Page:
We're excited to announce that Chamois Butt'r and HED Cycling Products are collaborating to host the official pre-ride bike party during Big Sugar race weekend. The ride leaves the Outerbike Expo and ends at The Meteor Cafe in Bentonville. Come join the shakeout ride held next Friday, October 22nd in Bentonville, AR. The ride leaves at 9 am from the Outerbike Demo Festival in the open lot east of 8th Street Market (801 SE 8th St, Bentonville, AR 72712). We'll provide donuts, coffee, and Butt'r to kick-off the weekend. If you won't make the shake-out ride, we'll be on on-course Saturday at Mt. Butt'r with bacon, Butt'r and treats.
Chamois Butt’r athletes Marley Blonksy and Molly Cameron will serve as the ride leaders and host a no-drop pace on the route. The brands will be first 100 riders to show up will receive Chamois Butt'r socks and we will be handing out RIDE wristbands. These wristbands help you show your support for cycling inclusivity and raise awareness for the great work the RIDE organization is doing in support of LGBTQIA2+ athletes, as well as advocating for transgender athletes in Arkansas.
We've teamed up with Marley Blonsky and All Bodies on Bikes to provide inclusive rides across the country featuring no-drop paces. No-drop is a way to encourage cyclists to join the group even if they're riding solo, adventuring to an event for the first time, or just want to prepare for the race by getting loose and making new friends. If you're an experienced rider, you're still invited. The only difference at a no-drop ride to your normal group ride is that we appoint a dedicated no-drop pace leader to ensure that no one gets left behind if they're slower than the lead group. The best practice is to also assign a sweeper at the back of the ride to keep the group together, while also stopping to regroup and gather (at big hills or if the group gets spread out - and of course there's always time to stop for photos on our shake out rides).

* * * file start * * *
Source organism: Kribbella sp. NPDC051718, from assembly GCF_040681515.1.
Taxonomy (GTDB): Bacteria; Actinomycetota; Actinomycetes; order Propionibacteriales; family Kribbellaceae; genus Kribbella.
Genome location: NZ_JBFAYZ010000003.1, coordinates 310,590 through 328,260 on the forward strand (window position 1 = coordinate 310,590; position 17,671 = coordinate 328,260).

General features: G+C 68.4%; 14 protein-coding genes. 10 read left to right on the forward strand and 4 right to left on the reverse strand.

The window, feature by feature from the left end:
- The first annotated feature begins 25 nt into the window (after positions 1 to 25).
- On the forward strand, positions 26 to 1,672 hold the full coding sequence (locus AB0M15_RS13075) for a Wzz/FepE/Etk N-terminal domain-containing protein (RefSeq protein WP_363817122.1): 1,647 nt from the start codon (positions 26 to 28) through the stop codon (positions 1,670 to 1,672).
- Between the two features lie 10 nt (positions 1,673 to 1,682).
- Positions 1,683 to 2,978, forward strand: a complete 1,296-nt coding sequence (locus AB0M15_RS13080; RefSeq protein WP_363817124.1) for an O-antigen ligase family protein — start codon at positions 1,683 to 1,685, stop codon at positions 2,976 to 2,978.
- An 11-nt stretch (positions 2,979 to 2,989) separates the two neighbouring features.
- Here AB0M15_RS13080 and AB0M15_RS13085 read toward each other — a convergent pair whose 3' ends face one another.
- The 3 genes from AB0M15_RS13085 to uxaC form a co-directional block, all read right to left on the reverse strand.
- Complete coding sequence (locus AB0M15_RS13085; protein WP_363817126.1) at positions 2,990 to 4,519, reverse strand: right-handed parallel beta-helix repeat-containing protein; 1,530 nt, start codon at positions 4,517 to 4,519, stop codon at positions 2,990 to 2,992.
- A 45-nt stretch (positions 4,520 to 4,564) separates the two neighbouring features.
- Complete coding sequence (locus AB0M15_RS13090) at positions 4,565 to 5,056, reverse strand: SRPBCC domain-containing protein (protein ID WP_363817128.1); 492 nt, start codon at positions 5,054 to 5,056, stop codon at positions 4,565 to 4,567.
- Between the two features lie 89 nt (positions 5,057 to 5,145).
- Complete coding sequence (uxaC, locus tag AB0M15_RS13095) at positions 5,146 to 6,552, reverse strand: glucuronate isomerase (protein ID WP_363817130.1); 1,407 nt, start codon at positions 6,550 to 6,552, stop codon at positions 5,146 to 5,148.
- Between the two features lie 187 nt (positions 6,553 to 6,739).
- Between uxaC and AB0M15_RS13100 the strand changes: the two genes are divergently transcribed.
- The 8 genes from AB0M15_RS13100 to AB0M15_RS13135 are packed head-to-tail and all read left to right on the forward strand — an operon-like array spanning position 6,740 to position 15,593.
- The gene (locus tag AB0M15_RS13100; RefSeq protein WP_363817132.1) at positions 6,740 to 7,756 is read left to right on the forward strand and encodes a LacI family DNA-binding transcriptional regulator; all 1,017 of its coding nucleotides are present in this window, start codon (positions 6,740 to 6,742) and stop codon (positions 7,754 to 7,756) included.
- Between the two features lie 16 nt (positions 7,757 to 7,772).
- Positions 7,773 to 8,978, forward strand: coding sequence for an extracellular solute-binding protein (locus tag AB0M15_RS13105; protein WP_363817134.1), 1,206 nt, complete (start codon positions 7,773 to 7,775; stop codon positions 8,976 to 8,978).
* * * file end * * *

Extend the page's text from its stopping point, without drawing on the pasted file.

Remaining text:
The shakeout ride will depart from the Chamois Butt'r and HED Outerbike Bentonville booth at packet pick-up. The ride is roughly 23 miles and will last for roughly 1.5 hours, ending at The Meteor Cafe in Bentonville to kickoff the welcome weekend. Hang out and enjoy a coffee or champagne on the patio and enjoy the gravel community before packet pickup from 2-7 pm at the outexrbike Demo Festival.
If you won't be joining us in Bentonville, here's a few things you can do as a ride leader to make your rides more inclusive to all, as written by Marley Blonsky;
1. Be honest about what pace you're going to ride at and stick to it.
Going fast on a group ride is ok - in fact, I can ride a lot faster in a group than alone thanks to physics (hello drafting!) But I need to know what pace the ride is planning to go at so I know if its an appropriate ride for me to attend. As a ride leader, you need to set the pace and stick to it (obviously hills are the exception.)
2. Publish your intended route before the ride.
I used to ride with a group where part of the adventure was never knowing where you were going to end up. This was fun for a while and then I realized it was causing a lot of anxiety. I didn't know if I was going to end up 2 or 20 miles from home. Let folks know where you're planning to ride so they can plan accordingly. Sure, it might take away some of the mystery and intrigue, but it'll reduce stress when people know where they're going.
This also includes descriptions of the ride, such as expected elevation gain, road condition (paved, gravel, single track, etc.) and planned stops. As a person who snacks frequently, I want to know if I need to pack food or if we're stopping somewhere along the way.
3. Have a sweeper at the back of the ride who knows the route and intended destination.
Flat tires, red lights, bathroom breaks - things happen on rides and sometimes no matter your best intentions, groups can get split up. Having a designated person at the back of the ride who knows the route and where the ride is ending is crucial to ensuring all your participants make it to the end safely. Make sure this person is introduced to everyone at the beginning of the ride and its made clear that they'll be at the back of the group. (I also find it helpful for this person to have some basic mechanical skills just in case somebody gets a flat or drops a chain and doesn't know how to fix it themselves.)
4. Regroup at the top of hills, and actually give the last people up the hill a chance to rest.
I'm always the last person to the top of the climbs. I can't even tell you how many times I've gotten to the top, gasping for air, for the group leader to immediately start riding again. Don't do this. Give the people at the back the same break you got.
5. Drop the judgement-based descriptions such as "beginner" or "advanced" when you actually mean slow or fast.
This is a personal pet peeve of mine, because I'm slow, but I'm definitely not a beginner. I want to be very clear that there is absolutely nothing wrong with being a beginner.
But using descriptions such as "beginner" or "advanced" to describe pace can be dangerous and misleading. Harking back to #1, use actual pace descriptions, and if you truly mean a beginner ride, explain what that means. If folks are expected to know how to hold a paceline, make that known!